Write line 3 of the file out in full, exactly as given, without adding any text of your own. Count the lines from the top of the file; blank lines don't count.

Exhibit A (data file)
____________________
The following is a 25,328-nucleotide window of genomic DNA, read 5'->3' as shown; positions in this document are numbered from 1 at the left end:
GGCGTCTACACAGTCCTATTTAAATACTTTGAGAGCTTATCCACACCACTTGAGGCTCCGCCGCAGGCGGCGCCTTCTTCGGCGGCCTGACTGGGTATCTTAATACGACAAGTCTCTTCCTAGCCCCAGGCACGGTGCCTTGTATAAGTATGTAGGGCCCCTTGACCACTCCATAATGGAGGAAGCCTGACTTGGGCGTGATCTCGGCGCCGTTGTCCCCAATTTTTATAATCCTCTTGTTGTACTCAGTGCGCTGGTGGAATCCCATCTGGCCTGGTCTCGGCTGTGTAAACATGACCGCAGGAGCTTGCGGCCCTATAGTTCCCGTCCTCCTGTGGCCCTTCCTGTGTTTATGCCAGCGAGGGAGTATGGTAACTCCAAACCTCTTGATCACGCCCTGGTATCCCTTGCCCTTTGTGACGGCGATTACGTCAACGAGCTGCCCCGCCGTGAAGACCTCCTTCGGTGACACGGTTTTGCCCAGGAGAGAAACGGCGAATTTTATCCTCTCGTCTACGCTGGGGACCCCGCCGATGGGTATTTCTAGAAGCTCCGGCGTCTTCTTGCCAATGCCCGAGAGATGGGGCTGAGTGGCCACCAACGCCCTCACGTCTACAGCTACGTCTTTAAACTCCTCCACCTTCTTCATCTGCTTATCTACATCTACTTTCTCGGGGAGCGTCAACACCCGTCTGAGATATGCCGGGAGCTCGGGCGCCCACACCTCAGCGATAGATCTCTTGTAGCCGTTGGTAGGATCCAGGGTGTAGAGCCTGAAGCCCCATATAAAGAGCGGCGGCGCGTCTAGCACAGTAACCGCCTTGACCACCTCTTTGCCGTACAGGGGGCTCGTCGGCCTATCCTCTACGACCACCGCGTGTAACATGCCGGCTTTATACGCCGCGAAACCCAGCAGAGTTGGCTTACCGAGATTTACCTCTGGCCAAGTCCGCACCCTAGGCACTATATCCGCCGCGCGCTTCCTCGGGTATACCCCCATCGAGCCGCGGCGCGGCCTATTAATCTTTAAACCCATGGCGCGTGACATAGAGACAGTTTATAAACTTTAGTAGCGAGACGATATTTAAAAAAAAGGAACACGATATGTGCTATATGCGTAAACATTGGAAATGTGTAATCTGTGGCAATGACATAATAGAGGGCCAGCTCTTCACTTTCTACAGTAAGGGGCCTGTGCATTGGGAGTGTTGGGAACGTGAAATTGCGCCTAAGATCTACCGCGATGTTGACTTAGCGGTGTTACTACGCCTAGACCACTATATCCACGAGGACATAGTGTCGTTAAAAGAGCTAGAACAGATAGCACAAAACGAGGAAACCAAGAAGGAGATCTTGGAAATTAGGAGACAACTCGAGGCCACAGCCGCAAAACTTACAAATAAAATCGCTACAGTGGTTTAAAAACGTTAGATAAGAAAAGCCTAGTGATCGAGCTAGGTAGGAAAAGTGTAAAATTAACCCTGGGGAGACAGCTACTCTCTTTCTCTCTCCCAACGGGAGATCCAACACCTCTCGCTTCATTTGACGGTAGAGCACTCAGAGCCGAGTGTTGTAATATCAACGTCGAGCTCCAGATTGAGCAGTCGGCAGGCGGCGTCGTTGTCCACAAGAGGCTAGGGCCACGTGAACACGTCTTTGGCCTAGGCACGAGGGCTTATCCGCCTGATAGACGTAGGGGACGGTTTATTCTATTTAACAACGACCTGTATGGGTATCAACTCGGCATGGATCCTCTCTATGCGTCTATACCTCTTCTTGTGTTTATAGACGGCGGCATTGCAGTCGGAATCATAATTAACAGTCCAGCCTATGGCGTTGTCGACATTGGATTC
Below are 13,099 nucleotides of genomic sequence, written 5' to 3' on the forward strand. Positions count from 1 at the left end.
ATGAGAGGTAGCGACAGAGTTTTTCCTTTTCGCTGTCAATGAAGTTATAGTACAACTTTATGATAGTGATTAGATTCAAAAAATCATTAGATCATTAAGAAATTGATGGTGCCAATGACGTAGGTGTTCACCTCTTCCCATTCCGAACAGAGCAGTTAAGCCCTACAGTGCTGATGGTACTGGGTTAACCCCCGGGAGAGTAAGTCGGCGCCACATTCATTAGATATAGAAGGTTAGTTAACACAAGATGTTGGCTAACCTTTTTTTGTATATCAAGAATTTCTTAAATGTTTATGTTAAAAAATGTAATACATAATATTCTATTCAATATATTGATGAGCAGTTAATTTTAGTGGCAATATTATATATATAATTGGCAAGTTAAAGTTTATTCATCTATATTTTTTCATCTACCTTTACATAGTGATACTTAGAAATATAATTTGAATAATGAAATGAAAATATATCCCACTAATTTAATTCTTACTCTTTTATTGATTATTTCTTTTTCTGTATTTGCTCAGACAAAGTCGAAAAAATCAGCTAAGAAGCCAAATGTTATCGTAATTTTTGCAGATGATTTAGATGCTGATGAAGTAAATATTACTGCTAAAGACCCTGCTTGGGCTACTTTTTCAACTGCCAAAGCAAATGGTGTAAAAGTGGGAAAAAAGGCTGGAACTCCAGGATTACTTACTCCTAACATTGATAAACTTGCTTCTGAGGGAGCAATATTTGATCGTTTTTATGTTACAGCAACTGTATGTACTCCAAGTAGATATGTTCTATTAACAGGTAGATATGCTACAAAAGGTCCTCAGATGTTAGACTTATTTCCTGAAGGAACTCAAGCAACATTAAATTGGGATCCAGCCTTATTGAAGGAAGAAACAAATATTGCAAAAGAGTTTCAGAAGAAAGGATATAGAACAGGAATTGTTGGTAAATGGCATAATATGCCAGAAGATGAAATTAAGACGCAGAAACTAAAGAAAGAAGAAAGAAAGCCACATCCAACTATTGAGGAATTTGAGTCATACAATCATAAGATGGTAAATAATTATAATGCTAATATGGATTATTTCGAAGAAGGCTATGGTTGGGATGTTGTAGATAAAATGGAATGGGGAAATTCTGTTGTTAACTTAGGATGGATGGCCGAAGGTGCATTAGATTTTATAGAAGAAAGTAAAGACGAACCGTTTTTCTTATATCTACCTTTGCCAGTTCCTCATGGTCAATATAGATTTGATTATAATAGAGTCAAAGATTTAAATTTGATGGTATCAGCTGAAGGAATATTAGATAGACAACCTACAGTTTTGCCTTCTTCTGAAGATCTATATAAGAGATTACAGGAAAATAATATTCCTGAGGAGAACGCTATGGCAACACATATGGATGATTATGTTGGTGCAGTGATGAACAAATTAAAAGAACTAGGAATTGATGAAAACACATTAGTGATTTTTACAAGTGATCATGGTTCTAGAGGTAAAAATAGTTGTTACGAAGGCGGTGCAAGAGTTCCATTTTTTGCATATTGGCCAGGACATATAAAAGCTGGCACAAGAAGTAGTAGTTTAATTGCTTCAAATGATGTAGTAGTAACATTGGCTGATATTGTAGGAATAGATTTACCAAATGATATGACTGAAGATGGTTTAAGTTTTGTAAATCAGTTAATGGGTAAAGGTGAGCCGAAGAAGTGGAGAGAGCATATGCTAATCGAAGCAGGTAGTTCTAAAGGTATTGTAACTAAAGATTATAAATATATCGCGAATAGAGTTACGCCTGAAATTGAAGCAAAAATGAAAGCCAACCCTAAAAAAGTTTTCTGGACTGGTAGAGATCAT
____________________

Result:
Below are 13,099 nucleotides of genomic sequence, written 5' to 3' on the forward strand. Positions count from 1 at the left end.